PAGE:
The Sheik and Valentino

Dorgan capitalized on the furor created by The Sheik (1921). In "Giving 'The Sheik' the Once Over from the Ringside," Dorgan provided a lively, tongue-in-cheek summary of the movie, which never even mentioned its star, Rudolph Valentino. Emily W. Leider, one of Valentino's biographers, described Dorgan's "slang review" as an "extended rant, penned by 'Dick Dorgan' (probably a made-up name), ..."!

Leider correctly noted that Dorgan's "slang review" ("Giving 'The Sheik' the Once Over from Ringside") "assumed the breezy and slangy tone of a sportswriter reporting on a match between Lady Diana and Sheik Ahmed." Leider then launched her own rant:

What really made Dorgan's blood boil was Valentino's beauty and allure. It was okay for Theda Bara, the raven-haired, racoon-eyed screen vamp whose name was supposed to be an anagram for "Arab death" ..., to assume exaggerated serpentine poses and be vaunted as the incarnation of libido run amuck. It was not okay if the vamp happened to be a gorgeous, erotically devastating foreign-born male. Within a few months of his mean-spirited spoof of The Sheik, Dorgan would use the columns of Photoplay—with a circulation of more than two million—to raise the volume of his rant on Valentino with "A Song of Hate."

Dorgan's spoof of The Sheik was no more mean-spirited than any of his other "slang reviews," and his infamous "A Song of Hate" was told with a broad wink:

I hate Valentino! All men hate Valentino. I hate his oriental optics; I hate his classic nose; I hate his Roman face; I hate his smile; I hate his glistening teeth; I hate his patent leather hair; I hate his Svengali glare; I hate him because he dances too well; I hate him because he's a slicker; I hate him because he's the great lover of the screen; I hate him because he's an embezzeler of hearts; I hate him because he's too apt in the art of osculation; I hate him because he's leading man for Gloria Swanson; I hate him because he's too good looking.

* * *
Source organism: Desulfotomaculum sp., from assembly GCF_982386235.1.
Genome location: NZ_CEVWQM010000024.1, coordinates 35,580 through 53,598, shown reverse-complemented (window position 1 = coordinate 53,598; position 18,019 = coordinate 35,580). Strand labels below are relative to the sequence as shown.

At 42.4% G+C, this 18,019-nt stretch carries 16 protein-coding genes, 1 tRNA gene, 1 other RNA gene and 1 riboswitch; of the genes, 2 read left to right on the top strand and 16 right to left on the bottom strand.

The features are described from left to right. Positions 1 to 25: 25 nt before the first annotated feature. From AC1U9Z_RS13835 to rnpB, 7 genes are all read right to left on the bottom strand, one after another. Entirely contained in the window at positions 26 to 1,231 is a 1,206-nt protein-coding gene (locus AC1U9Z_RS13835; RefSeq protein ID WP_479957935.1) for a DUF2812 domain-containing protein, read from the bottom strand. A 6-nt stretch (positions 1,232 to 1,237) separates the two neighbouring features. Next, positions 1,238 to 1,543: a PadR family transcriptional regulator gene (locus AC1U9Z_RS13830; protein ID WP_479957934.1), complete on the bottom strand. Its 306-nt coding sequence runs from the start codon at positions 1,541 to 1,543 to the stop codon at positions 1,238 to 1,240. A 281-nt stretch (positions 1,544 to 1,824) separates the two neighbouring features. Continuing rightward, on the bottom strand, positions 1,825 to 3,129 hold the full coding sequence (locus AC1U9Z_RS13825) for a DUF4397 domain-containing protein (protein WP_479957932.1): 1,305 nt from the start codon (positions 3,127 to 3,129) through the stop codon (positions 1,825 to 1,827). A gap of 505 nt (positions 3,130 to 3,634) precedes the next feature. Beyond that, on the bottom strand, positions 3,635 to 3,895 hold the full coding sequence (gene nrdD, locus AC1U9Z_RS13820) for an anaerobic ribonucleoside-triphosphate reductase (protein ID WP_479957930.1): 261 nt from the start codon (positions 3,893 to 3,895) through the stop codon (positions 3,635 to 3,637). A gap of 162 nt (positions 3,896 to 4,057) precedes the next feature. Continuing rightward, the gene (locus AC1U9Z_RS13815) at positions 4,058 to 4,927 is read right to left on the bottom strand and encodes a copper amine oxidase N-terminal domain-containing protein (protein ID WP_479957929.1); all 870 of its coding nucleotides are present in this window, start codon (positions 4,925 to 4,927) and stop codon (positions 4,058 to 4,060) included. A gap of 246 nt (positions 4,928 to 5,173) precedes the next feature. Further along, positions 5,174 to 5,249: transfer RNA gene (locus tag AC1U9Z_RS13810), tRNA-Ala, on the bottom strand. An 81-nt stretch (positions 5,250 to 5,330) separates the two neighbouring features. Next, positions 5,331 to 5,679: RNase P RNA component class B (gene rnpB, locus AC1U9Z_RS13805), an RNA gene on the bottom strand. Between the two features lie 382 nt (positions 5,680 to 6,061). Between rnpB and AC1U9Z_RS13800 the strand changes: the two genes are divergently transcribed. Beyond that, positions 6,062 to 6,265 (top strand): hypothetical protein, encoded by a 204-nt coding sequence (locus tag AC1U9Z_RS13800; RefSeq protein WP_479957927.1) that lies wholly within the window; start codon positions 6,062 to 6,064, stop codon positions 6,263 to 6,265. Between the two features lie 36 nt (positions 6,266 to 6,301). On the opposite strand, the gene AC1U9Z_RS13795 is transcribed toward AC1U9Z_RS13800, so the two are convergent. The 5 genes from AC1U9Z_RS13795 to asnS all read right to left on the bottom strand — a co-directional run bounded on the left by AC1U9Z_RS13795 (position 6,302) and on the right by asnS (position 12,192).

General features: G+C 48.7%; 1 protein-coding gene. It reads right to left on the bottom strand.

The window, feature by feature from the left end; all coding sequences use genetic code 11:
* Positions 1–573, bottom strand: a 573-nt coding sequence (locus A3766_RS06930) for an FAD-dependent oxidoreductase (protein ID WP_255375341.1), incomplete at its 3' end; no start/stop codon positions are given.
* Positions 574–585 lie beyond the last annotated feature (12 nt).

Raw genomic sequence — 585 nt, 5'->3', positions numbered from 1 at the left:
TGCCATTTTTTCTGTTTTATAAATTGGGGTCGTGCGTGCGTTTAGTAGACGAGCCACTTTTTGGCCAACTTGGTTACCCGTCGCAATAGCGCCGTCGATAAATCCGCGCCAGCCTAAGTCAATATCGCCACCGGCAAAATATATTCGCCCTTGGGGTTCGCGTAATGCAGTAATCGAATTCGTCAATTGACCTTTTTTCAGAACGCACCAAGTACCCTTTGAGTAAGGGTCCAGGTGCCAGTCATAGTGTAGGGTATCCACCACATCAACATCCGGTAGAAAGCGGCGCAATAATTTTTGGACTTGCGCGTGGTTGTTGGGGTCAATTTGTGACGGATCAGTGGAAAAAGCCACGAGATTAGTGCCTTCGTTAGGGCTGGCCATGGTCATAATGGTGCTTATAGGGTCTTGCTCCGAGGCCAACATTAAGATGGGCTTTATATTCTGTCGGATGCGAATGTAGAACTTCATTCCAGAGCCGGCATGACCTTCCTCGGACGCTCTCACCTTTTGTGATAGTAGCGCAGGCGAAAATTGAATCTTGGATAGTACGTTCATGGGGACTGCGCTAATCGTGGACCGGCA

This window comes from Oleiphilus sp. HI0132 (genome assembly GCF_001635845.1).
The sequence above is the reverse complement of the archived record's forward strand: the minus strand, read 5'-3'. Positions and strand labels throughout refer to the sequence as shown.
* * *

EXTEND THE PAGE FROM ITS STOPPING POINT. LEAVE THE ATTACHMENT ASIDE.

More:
Ever since he came galloping in with the "Four Horseman" he has been the cause of more home cooked battle royals than they can print in the papers. The women are all dizzy over him. The men have formed a secret order (of which I am running for president and chief executioner as you may notice) to loathe, hate and despise him for obvious reasons.

What! Me jealous?—Oh, no—I just Hate Him.

Leider, who apparently was not familiar with the body of Dorgan's work, concluded: "Granted, there's a compliment imbedded in the ribbing; Dorgan hates Valentino because he's so irresistible and omnipresent. But there's plenty of genuine hostility mixed in."

You Know Me Al

Dorgan was involved with "You Know Me Al" from March 1923 through May 1926. However, he had worked with Ring W. Lardner, the creator of "You Know Me Al," and The Bell Syndicate, Inc., since at least November 1919.

The Bell Syndicate bought the rights to adapt Ring Lardner's "The Busher's Letters" stories, which became the comic strip "You Know Me Al."

In a letter to the F. Scott Fitzgeralds (on 9 January 1925), Ring Lardner reported, "I have quit the strip and Dick Dorgan is doing it, with help from Tad."

The strip was collected in the book, Ring Lardner's You Know Me Al: The Comic Strip Adventures of Jack Keefe (1979).

Kid Dugan / Divot Diggers

Dorgan drew a daily panel about the boxer "Kid Dugan" in the late 1920s. This panel cartoon might have been inspired by Frankie "Kid" Dugan, a welterweight from Memphis, Tennessee, who appeared in 32 bouts from 1919 to 1928.

According to Bill Blackbeard:

A trace of [Dick's brother Tad's] famed adeptness with vernacular English is perceptible in Dick Dorgan's "Kid Dugan," a boxing strip of the mid-1920s which he developed out of ["You Know Me Al"] when Lardner left the strip.

Circa 1929, the title changed to Divot Diggers, which was continued, first by Vic Forsythe, and then by Pete Llanuza, until 1940.